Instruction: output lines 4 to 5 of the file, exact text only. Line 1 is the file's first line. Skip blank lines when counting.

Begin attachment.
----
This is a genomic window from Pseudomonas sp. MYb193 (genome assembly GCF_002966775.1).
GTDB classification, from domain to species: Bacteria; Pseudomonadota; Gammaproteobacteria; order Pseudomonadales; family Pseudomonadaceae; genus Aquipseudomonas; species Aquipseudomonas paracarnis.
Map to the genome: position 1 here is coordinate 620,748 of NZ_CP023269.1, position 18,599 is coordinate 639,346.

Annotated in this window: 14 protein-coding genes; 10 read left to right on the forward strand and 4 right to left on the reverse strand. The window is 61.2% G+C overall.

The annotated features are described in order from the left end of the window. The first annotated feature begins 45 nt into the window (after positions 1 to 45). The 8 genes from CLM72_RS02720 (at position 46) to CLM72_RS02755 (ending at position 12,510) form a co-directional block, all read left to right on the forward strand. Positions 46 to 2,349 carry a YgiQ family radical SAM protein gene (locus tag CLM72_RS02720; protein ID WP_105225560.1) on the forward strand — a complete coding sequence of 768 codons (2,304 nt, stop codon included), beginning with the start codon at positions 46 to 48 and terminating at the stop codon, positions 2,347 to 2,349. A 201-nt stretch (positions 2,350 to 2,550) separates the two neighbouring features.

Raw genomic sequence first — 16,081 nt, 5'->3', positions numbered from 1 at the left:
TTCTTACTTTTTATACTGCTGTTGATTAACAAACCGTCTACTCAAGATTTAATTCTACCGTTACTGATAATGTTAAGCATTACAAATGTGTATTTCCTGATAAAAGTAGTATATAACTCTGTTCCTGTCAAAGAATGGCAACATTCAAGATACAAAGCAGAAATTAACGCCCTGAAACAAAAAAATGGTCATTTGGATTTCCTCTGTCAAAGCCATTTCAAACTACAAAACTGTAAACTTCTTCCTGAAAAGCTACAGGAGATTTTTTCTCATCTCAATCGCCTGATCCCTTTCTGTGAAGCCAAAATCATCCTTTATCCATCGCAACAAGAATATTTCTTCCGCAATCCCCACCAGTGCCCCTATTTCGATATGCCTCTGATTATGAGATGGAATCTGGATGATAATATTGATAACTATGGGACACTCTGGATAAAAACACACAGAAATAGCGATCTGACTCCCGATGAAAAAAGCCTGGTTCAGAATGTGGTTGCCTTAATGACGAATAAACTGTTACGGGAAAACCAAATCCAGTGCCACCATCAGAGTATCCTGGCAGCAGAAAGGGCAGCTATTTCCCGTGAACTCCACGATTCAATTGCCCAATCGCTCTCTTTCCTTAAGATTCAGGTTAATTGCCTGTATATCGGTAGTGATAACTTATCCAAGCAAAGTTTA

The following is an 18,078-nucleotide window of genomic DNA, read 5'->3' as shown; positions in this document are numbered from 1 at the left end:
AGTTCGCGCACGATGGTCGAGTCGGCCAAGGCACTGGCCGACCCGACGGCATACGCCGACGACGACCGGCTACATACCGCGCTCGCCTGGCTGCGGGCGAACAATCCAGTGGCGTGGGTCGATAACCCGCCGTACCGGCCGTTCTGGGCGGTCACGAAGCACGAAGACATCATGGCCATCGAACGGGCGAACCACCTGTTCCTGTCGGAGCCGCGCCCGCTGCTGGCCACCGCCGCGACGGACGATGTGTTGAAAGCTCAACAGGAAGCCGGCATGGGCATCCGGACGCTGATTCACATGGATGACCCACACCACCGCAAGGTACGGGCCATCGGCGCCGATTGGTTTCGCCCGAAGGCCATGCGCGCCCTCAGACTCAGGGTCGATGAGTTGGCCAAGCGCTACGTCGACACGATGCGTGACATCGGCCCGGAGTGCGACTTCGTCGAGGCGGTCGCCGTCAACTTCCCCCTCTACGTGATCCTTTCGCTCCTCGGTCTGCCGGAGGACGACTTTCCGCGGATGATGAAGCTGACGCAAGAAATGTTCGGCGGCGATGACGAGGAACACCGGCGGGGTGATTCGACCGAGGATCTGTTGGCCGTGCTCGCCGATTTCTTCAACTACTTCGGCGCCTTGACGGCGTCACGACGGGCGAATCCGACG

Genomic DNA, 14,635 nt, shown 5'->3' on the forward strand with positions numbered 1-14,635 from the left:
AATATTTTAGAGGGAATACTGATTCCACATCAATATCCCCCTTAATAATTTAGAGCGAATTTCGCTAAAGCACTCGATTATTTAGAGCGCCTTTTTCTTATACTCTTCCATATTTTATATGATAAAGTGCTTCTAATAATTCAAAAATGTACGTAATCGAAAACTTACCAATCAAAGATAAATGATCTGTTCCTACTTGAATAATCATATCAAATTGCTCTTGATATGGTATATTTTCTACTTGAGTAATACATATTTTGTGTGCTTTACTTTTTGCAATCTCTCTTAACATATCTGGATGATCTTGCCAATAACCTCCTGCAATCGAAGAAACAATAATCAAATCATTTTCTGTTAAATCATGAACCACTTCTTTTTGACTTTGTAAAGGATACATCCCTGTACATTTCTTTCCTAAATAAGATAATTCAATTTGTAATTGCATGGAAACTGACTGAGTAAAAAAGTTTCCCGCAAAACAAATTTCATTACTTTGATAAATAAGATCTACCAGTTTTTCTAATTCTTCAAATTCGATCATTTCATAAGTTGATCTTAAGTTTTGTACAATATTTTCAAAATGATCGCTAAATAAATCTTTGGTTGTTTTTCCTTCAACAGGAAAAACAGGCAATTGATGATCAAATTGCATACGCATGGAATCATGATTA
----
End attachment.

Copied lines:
Annotated in this window: 14 protein-coding genes; 10 read left to right on the forward strand and 4 right to left on the reverse strand. The window is 61.2% G+C overall.

The annotated features are described in order from the left end of the window. The first annotated feature begins 45 nt into the window (after positions 1 to 45). The 8 genes from CLM72_RS02720 (at position 46) to CLM72_RS02755 (ending at position 12,510) form a co-directional block, all read left to right on the forward strand. Positions 46 to 2,349 carry a YgiQ family radical SAM protein gene (locus tag CLM72_RS02720; protein ID WP_105225560.1) on the forward strand — a complete coding sequence of 768 codons (2,304 nt, stop codon included), beginning with the start codon at positions 46 to 48 and terminating at the stop codon, positions 2,347 to 2,349. A 201-nt stretch (positions 2,350 to 2,550) separates the two neighbouring features.